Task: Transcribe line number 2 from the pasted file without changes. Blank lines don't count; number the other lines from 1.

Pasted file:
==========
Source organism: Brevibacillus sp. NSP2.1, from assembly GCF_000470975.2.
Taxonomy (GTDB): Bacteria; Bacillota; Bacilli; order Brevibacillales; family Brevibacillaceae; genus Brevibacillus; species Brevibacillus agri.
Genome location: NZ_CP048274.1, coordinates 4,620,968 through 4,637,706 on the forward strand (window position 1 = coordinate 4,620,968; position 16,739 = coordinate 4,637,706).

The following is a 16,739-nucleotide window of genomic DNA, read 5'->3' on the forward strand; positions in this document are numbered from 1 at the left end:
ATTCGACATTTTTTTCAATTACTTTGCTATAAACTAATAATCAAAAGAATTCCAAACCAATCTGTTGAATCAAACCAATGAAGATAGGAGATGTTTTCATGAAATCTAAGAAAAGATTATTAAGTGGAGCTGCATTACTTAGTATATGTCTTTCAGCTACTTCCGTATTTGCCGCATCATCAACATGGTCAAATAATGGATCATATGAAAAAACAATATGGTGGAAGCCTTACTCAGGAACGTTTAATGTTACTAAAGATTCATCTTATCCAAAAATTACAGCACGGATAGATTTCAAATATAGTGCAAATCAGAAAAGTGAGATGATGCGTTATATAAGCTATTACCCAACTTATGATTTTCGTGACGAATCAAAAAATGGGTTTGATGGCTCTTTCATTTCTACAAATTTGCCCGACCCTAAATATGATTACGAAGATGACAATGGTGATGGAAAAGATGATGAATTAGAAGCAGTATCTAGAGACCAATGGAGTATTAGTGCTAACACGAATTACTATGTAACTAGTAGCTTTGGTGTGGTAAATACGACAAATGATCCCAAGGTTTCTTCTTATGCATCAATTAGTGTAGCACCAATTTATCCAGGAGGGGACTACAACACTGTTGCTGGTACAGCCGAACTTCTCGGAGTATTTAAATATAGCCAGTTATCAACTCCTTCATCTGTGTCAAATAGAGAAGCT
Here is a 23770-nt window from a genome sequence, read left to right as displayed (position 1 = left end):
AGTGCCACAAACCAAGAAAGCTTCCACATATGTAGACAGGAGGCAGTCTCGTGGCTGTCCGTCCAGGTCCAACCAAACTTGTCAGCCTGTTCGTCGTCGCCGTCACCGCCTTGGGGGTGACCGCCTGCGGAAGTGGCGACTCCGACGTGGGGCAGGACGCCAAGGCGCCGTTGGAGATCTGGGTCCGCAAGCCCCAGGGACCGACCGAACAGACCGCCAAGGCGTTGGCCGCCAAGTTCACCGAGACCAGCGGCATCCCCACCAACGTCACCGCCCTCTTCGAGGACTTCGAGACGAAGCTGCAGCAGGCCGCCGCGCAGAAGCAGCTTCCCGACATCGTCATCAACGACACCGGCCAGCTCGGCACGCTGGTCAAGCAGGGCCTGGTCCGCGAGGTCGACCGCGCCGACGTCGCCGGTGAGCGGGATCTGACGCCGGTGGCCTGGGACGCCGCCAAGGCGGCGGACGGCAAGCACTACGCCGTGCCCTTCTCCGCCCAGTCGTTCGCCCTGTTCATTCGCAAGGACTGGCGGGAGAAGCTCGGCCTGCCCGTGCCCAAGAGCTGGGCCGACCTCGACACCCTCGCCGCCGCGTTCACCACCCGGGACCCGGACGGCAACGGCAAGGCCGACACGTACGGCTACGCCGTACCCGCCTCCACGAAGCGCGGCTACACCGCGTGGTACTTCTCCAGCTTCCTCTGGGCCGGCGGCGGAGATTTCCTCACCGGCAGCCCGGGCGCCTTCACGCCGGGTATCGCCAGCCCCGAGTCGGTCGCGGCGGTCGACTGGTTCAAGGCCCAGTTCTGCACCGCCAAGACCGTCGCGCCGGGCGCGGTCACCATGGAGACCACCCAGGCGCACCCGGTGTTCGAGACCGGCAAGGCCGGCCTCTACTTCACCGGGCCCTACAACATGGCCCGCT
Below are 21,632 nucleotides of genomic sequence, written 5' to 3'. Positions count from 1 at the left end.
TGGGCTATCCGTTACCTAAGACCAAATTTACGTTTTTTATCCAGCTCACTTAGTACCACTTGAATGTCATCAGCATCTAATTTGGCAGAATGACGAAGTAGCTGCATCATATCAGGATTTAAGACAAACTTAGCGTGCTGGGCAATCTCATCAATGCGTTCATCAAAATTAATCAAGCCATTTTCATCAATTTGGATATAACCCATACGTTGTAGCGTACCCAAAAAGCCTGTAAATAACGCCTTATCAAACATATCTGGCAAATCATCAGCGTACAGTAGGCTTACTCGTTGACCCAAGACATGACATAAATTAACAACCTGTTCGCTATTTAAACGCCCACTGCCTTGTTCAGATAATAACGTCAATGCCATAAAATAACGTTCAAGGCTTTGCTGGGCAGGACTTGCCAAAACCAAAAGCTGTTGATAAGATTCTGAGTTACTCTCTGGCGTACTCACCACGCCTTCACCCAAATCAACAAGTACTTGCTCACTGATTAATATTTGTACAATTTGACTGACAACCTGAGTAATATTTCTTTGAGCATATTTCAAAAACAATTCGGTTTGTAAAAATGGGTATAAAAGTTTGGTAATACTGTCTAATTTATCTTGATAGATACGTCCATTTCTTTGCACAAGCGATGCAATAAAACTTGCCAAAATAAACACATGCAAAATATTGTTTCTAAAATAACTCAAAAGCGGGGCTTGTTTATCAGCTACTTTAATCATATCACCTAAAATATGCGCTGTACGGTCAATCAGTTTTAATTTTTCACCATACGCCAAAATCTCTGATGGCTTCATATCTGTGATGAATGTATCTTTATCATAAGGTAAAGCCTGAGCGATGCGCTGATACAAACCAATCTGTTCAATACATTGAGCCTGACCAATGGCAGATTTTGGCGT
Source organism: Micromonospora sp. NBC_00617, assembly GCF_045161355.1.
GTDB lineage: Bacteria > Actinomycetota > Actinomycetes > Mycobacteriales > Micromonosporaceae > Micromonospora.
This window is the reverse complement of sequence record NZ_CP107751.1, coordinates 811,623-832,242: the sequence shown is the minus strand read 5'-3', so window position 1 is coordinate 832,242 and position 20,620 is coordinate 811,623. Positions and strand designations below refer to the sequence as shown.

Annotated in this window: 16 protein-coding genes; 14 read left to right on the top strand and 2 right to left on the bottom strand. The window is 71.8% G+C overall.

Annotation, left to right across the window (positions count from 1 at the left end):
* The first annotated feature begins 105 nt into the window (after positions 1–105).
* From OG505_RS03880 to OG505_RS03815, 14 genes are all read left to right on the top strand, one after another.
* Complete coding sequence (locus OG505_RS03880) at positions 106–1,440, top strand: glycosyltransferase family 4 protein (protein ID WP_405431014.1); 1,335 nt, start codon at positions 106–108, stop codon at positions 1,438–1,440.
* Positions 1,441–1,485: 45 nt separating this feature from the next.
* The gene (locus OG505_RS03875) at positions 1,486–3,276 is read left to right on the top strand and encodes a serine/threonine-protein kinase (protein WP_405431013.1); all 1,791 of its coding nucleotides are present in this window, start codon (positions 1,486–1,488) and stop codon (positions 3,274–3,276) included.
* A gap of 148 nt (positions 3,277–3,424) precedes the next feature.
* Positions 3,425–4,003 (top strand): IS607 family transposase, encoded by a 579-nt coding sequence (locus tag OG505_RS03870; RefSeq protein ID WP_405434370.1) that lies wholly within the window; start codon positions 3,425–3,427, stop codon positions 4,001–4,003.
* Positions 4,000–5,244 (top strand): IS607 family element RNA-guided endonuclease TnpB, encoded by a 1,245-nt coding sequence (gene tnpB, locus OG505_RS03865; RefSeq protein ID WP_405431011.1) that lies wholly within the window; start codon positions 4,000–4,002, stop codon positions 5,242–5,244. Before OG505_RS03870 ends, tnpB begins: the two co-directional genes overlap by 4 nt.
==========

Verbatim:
Taxonomy (GTDB): Bacteria; Bacillota; Bacilli; order Brevibacillales; family Brevibacillaceae; genus Brevibacillus; species Brevibacillus agri.